Tuesday, September 1, 2015

Conflicts and the Dissolving Partnership

Coldren v. Hart, King & Coldren, Inc., No. G050202 (D4d3 Aug. 5, 2015)

Departing Partner in a 50/50 two-partner law firm sued his Firm and his Remaining Partner over the terms of his retirement. Firm and Remaining Partner sued back. Remaining Partner and Firm were represented in the litigation by the same Attorney, who had never previously represented Firm or Departing Attorney. Departing Partner brought a DQ motion, claiming that Attorney couldn’t represent both Remaining Partner and the Firm—in which Departing Partner continued to claim his 50 percent stake. After waffling on the tentative, the trial court granted the motion. 

But the court of appeal reverses. The decision rests on two grounds.

First, Departing Partner didn’t have standing to raise any conflict between the Firm and Remaining Partner. Generally, in order to have standing to raise a conflicts issue in a DQ motion, the moving party must show a current or prior relationship with the lawyer to be disqualified. In this case, Attorney had never previously represented Departing Partner.

Departing Partner tried to avoid the general rule by analogizing to stockholder derivative actions, where the same attorney generally can’t represent the company as a nominal plaintiff, while at the same time representing insiders who allegedly harmed the company itself. The problem with that argument is that Departing Partner’s claims aren’t derivative. He’s not suing Remaining Partner in the shoes of Firm. He is, instead, suing both Remaining Partner and Firm for failing to live up to their purported obligations in connection with his erstwhile retirement. That doesn’t misalign Firm and Remaining Partner in any way where Attorney can’t currently represent both of them. And even if a conflict that Departing Partner might have standing to raise might be theoretically possible—perhaps issues regarding valuation if Departing Partner is successful in requiring Firm to be wound up—nothing in the current record suggests that to be the case at this time.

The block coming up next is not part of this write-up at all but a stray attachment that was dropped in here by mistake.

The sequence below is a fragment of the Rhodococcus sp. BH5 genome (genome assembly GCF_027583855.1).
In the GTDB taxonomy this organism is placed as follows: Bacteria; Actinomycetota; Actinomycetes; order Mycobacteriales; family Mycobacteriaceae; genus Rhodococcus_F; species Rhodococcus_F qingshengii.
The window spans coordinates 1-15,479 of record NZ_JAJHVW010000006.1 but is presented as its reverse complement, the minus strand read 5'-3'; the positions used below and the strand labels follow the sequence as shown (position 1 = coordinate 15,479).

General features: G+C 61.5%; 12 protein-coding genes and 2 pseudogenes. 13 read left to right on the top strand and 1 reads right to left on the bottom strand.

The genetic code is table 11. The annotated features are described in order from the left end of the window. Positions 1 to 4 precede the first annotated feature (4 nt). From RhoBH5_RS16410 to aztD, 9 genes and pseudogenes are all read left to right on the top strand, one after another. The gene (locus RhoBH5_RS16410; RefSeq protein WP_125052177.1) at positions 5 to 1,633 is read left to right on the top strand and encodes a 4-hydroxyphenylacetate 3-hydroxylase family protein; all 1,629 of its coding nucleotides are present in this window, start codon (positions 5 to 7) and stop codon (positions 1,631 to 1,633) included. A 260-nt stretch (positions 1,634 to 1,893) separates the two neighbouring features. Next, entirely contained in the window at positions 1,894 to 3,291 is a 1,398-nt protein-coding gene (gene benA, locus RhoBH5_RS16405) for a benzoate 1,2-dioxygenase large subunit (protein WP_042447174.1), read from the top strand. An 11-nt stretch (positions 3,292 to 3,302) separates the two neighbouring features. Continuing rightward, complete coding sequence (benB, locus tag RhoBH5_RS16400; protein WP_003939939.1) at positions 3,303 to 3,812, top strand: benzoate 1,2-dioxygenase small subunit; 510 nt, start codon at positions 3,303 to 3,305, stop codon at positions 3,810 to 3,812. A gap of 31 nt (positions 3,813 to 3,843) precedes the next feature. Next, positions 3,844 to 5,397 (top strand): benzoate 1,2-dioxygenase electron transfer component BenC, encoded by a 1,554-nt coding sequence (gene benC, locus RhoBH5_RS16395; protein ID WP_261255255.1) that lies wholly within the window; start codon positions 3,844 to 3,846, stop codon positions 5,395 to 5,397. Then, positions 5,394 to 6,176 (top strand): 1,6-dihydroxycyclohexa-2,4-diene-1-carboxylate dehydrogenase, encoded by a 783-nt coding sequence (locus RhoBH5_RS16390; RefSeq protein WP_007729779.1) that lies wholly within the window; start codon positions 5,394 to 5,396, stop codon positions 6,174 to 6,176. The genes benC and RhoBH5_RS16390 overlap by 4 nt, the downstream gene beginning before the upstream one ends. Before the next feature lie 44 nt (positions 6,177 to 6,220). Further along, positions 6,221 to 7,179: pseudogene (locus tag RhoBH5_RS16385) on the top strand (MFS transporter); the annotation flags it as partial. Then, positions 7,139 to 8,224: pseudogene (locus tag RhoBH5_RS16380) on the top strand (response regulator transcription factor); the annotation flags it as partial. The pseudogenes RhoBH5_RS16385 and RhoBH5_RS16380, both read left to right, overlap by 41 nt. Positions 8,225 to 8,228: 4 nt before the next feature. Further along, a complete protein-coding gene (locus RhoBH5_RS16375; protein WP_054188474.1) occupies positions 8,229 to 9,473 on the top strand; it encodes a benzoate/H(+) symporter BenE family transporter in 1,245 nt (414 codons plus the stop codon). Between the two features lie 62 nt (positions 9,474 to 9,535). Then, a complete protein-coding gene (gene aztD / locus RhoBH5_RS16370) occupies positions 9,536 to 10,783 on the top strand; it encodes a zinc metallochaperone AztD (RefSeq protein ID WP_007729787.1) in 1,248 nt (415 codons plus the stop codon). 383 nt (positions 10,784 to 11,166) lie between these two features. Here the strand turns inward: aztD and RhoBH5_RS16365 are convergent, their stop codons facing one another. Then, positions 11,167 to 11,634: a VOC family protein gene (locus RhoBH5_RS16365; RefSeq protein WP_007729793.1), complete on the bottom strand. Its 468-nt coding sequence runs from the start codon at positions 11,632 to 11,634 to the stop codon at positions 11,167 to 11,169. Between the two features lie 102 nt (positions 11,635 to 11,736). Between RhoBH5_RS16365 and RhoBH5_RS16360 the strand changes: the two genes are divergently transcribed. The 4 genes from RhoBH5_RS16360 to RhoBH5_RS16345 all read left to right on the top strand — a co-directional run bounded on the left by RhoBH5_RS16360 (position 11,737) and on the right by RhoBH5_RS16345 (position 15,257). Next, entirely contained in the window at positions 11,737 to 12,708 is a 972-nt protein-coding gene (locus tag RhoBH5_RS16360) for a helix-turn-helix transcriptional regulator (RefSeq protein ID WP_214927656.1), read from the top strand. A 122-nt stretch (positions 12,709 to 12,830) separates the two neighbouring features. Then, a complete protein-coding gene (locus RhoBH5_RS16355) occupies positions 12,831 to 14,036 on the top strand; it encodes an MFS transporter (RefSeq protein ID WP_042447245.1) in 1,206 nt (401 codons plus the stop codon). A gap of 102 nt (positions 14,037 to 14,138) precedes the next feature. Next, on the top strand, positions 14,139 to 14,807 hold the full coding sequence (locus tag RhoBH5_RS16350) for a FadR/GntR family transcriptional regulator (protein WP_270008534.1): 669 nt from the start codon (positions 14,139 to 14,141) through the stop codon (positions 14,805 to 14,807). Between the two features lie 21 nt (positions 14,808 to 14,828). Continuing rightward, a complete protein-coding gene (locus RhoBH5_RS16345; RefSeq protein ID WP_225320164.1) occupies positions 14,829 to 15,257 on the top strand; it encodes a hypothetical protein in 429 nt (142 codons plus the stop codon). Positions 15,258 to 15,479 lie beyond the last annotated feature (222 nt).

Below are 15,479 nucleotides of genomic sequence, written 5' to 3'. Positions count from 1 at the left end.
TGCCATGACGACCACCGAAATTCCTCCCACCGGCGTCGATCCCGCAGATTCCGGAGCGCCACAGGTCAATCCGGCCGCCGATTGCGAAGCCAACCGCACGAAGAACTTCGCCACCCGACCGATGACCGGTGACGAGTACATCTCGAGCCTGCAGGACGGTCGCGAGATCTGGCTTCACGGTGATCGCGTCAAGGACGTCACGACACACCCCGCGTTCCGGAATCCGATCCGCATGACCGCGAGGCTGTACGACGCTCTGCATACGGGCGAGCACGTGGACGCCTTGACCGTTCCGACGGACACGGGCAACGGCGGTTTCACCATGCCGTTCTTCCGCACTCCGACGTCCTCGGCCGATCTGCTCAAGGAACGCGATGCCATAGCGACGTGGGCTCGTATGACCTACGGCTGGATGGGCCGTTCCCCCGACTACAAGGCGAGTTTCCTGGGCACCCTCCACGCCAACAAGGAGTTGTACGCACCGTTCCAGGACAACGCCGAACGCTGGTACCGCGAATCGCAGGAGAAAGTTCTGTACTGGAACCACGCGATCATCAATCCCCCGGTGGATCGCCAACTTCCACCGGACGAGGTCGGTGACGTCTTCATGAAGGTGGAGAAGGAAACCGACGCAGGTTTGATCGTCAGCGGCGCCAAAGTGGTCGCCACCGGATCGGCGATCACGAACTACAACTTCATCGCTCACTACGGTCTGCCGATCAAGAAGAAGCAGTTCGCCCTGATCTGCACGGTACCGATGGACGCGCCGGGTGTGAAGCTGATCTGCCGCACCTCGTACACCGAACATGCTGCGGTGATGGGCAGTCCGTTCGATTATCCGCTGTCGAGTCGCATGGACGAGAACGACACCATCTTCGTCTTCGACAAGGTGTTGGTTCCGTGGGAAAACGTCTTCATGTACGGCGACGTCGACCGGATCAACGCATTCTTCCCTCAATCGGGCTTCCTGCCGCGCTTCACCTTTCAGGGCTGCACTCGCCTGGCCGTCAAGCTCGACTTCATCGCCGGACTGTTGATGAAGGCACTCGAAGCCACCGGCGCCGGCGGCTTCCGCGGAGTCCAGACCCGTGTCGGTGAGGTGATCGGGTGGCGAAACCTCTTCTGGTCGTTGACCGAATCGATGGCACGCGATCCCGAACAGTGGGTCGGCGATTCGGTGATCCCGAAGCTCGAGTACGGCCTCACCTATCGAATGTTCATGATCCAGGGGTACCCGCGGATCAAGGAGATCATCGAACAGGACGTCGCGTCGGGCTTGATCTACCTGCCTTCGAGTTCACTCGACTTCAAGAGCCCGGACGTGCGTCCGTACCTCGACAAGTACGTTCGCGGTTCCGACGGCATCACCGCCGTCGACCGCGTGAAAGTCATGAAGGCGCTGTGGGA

Departing Partner’s argument also fails on the merits. Rule of Professional Conduct 3-600(E) specifically provides that a lawyer representing an entity can also represent its officers or members, so long as they get the informed consent required under Rule 3-310. Relying on a State Bar ethics opinion that is essentially on all fours, the court holds that, so long as Attorney isn’t required to advance antagonistic theories between Firm and Remaining Partner, he can permissibly both of them over Departing Partner’s objection. In representing the Firm, nothing precludes Attorney from being adverse to the interests of a firm shareholder, even one who has a 50 percent interest. So long as Remaining Partner and the Firm
which can agree through its managing agent Remaining Partnerhave given informed mutual consent to the joint representation, Rule 3-600(E) is satisfied, even if Departing Partner won’t consent. As a non-controlling shareholder his consent isnt necessary.

Notably, Departing Partner didn’t identify any concrete opposing interests between Firm and Remaining Partner. The record reflects no legit derivative-type allegations about Remaining Partner’s fraud or self-dealing to the detriment of Firm. Indeed, given that Departing partner sued Remaining Partner and Firm for essentially the same thing, a conflict is difficult to foresee. So disqualification fails on the merits.


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